Personal Creator and Lord of the universe; the Redeemer of His people; the ultimate author and principal subject of Scripture; and the object of the church’s confession, worship, and service.
Knowledge of God The opening verse of Scripture not only begin with the affirmation of God’s existence but also of God’s unique action in speaking the universe into being out of nothing (Gen 1:1; Psa 33:6; 148:5; John 1:1-2; Heb 11:3). At the heart of the biblical presentation of God is that God alone is the personal Creator and Lord, and that if He is to be known truly by His creatures, He must take the initiative in making Himself known to us (1 Cor 2:10-11; Heb 1:1-2). No doubt His existence and power are disclosed in the created order, even though that order has been deeply scarred by human rebellion and its consequences (Gen 3:18; Psa 19:1-2; Rom 1:19-20; 8:19-22). It is also true that a dim image of God’s moral nature is reflected in the human conscience, even after the fall (Rom 2:14-16). But Scripture is also very clear that apart from God’s own gracious self-disclosure, both in Word and action, we could not know Him in any true sense.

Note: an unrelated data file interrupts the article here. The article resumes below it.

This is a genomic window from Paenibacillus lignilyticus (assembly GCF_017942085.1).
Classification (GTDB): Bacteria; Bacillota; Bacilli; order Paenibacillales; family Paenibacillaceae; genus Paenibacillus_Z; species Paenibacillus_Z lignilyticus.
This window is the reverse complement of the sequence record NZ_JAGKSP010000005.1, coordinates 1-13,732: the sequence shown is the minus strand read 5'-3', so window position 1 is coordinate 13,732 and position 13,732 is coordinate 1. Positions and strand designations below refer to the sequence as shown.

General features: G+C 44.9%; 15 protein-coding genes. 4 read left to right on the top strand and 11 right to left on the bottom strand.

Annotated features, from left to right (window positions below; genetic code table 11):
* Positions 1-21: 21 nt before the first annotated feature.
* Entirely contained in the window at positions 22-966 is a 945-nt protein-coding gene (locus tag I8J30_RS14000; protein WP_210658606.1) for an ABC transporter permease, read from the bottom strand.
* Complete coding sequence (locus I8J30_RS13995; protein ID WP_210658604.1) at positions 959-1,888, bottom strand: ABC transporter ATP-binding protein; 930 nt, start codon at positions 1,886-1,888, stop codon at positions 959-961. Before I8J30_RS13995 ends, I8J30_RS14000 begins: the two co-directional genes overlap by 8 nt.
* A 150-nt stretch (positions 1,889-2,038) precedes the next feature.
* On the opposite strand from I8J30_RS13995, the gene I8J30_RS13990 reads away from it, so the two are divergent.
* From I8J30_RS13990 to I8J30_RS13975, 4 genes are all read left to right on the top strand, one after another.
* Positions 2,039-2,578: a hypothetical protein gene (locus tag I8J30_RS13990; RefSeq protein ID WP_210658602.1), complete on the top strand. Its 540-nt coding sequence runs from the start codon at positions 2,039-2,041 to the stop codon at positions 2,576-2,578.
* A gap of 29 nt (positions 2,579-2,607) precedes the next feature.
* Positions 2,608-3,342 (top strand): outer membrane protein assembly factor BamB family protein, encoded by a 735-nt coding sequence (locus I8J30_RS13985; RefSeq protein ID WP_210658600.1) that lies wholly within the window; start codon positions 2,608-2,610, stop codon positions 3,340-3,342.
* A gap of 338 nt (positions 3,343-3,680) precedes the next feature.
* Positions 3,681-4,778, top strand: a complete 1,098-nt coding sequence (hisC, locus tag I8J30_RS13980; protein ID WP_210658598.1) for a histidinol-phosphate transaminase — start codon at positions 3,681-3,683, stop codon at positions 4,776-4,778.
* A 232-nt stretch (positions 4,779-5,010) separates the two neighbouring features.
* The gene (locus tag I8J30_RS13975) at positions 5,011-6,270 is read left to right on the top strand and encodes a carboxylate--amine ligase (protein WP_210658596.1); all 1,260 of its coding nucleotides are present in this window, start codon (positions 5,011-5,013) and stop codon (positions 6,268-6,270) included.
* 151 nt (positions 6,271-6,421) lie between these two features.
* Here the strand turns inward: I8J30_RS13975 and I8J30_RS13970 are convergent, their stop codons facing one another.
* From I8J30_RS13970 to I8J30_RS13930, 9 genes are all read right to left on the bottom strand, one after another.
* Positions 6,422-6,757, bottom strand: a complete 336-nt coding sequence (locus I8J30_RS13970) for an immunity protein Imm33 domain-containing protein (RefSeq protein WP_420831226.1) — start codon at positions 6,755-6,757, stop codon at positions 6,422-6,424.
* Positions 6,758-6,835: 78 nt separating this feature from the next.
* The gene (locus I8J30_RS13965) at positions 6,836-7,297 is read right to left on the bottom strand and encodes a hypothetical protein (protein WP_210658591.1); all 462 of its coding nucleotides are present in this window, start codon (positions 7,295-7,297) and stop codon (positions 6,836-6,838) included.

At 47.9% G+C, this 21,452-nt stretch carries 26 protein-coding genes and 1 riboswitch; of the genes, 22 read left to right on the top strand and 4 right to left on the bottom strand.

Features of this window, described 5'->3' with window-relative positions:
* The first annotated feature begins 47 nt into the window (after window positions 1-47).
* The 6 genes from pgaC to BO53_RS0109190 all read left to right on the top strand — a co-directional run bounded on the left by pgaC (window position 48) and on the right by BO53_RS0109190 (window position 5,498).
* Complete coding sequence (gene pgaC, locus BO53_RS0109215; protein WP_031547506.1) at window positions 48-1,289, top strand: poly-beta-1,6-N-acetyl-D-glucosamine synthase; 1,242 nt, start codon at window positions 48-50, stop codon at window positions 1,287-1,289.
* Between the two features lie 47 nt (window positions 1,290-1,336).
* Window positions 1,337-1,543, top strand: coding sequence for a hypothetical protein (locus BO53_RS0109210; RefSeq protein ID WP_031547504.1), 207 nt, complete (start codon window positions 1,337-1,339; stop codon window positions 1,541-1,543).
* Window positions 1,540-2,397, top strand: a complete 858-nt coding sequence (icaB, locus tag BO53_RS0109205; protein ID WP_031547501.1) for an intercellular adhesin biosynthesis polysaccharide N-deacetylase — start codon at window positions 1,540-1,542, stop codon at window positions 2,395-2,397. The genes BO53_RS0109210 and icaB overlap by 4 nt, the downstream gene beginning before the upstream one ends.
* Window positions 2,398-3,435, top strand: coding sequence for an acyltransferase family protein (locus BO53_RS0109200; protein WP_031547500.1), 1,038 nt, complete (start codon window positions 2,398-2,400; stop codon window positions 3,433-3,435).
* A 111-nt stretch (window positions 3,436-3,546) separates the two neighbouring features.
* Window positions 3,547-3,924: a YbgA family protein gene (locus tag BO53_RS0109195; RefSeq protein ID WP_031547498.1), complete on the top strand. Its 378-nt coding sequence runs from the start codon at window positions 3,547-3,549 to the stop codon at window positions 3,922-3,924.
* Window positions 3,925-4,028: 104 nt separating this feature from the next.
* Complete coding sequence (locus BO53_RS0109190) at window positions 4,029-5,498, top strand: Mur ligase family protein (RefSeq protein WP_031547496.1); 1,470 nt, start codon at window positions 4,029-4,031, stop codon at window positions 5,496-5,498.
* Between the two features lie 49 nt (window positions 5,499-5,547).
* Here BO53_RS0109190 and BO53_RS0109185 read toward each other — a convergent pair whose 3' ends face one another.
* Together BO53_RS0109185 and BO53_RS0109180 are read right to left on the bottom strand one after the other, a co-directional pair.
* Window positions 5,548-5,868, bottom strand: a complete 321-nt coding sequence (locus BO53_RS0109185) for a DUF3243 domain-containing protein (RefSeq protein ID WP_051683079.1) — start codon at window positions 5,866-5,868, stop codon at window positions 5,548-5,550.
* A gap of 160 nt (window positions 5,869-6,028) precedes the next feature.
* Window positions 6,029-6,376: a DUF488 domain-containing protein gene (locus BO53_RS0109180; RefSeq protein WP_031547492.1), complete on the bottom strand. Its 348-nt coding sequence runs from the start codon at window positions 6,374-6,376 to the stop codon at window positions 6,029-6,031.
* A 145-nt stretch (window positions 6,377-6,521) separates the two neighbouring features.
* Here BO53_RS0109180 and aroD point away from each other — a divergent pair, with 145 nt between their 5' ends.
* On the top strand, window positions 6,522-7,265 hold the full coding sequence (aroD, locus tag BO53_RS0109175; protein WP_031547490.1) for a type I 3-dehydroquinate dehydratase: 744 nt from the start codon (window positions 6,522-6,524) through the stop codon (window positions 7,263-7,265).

In truth, God is incomprehensible, one that we cannot totally fathom (Psa 139:6; 145:3; Rom 11:33-36). But this in no way implies that we cannot know God truly. For in creating us in His image and giving us the Word, a revelation of Himself, even though we cannot know God fully, we may know Him truly (Deut 29:29). That is why any discussion of the Christian doctrine of God must be firmly rooted and grounded in Scripture as God’s Word written (Psa 19:7-14; 119: Prov 1:7; 2 Tim 3:14-17). Human speculation about God is never sufficient to lead us to the knowledge of God.